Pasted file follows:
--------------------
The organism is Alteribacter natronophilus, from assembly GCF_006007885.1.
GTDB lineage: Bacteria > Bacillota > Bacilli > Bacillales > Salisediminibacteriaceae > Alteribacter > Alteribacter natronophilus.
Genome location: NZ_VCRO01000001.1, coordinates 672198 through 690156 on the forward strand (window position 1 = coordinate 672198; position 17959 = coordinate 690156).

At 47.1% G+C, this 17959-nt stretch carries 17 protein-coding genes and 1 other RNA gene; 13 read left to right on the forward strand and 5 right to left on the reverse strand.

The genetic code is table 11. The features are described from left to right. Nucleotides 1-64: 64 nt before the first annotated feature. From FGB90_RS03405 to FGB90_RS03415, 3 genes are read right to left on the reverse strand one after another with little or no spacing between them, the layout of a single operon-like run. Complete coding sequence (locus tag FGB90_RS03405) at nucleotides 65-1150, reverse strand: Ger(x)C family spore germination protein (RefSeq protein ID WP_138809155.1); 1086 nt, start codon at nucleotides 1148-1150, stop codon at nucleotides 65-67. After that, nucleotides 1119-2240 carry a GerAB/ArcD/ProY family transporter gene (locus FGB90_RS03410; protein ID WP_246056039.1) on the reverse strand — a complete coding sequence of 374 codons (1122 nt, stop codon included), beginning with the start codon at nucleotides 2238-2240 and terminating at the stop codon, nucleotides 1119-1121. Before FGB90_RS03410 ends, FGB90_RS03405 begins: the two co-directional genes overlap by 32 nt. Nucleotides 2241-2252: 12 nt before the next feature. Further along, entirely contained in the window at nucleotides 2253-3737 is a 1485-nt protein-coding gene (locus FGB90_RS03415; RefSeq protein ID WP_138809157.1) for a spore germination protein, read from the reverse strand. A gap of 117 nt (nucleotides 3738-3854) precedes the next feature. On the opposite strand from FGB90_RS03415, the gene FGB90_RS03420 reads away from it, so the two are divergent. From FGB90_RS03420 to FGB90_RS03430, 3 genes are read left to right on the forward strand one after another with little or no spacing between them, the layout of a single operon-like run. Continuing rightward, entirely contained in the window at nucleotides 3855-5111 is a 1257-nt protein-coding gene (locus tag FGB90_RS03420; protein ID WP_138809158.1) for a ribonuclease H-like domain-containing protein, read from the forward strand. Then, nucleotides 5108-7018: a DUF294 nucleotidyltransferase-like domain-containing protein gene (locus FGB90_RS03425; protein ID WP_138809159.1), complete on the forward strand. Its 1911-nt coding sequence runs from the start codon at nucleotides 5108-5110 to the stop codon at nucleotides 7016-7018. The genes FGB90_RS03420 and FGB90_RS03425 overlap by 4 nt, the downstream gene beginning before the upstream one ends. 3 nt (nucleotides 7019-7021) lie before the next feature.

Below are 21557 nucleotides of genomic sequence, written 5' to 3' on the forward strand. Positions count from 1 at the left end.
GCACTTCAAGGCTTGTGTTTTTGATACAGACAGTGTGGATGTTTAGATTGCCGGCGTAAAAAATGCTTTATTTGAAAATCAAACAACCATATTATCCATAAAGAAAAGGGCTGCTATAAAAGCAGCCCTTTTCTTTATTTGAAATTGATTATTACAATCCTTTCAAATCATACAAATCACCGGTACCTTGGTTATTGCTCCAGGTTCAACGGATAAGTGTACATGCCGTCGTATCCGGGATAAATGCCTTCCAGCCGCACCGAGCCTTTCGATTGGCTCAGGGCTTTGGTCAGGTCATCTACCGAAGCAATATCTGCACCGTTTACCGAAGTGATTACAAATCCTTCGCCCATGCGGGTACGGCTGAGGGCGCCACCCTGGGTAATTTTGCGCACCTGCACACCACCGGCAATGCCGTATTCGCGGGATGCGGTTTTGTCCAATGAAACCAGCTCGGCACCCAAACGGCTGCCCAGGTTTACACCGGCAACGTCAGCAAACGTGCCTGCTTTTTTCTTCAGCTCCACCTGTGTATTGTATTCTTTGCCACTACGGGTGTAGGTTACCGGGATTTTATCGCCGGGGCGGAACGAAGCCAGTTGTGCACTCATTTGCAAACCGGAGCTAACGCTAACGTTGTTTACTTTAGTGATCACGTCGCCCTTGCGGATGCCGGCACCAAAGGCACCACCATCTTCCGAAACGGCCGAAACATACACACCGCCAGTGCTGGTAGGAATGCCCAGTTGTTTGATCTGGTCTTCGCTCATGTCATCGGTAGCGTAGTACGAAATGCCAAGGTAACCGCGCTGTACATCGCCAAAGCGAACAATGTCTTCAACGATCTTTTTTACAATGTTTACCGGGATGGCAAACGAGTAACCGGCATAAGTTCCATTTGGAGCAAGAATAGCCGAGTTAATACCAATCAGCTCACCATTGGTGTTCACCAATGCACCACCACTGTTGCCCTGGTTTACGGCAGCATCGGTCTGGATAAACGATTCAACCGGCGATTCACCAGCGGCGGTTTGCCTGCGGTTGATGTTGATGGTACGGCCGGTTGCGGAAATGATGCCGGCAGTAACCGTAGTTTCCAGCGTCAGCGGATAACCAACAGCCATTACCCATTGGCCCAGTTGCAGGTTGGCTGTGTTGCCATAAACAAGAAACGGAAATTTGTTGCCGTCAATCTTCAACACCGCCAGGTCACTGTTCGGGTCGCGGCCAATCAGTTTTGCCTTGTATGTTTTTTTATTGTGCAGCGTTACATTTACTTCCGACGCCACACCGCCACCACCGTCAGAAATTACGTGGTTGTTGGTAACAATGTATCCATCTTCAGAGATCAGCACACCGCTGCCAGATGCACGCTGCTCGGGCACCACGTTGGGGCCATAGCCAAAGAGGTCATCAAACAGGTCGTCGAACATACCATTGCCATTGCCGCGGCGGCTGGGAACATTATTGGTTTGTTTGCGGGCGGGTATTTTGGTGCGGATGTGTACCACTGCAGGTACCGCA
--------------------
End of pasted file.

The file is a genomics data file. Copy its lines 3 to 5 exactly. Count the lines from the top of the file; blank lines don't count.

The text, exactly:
Genome location: NZ_VCRO01000001.1, coordinates 672198 through 690156 on the forward strand (window position 1 = coordinate 672198; position 17959 = coordinate 690156).

At 47.1% G+C, this 17959-nt stretch carries 17 protein-coding genes and 1 other RNA gene; 13 read left to right on the forward strand and 5 right to left on the reverse strand.

The genetic code is table 11. The features are described from left to right. Nucleotides 1-64: 64 nt before the first annotated feature. From FGB90_RS03405 to FGB90_RS03415, 3 genes are read right to left on the reverse strand one after another with little or no spacing between them, the layout of a single operon-like run. Complete coding sequence (locus tag FGB90_RS03405) at nucleotides 65-1150, reverse strand: Ger(x)C family spore germination protein (RefSeq protein ID WP_138809155.1); 1086 nt, start codon at nucleotides 1148-1150, stop codon at nucleotides 65-67. After that, nucleotides 1119-2240 carry a GerAB/ArcD/ProY family transporter gene (locus FGB90_RS03410; protein ID WP_246056039.1) on the reverse strand — a complete coding sequence of 374 codons (1122 nt, stop codon included), beginning with the start codon at nucleotides 2238-2240 and terminating at the stop codon, nucleotides 1119-1121. Before FGB90_RS03410 ends, FGB90_RS03405 begins: the two co-directional genes overlap by 32 nt. Nucleotides 2241-2252: 12 nt before the next feature. Further along, entirely contained in the window at nucleotides 2253-3737 is a 1485-nt protein-coding gene (locus FGB90_RS03415; RefSeq protein ID WP_138809157.1) for a spore germination protein, read from the reverse strand. A gap of 117 nt (nucleotides 3738-3854) precedes the next feature. On the opposite strand from FGB90_RS03415, the gene FGB90_RS03420 reads away from it, so the two are divergent. From FGB90_RS03420 to FGB90_RS03430, 3 genes are read left to right on the forward strand one after another with little or no spacing between them, the layout of a single operon-like run. Continuing rightward, entirely contained in the window at nucleotides 3855-5111 is a 1257-nt protein-coding gene (locus tag FGB90_RS03420; protein ID WP_138809158.1) for a ribonuclease H-like domain-containing protein, read from the forward strand. Then, nucleotides 5108-7018: a DUF294 nucleotidyltransferase-like domain-containing protein gene (locus FGB90_RS03425; protein ID WP_138809159.1), complete on the forward strand. Its 1911-nt coding sequence runs from the start codon at nucleotides 5108-5110 to the stop codon at nucleotides 7016-7018. The genes FGB90_RS03420 and FGB90_RS03425 overlap by 4 nt, the downstream gene beginning before the upstream one ends. 3 nt (nucleotides 7019-7021) lie before the next feature.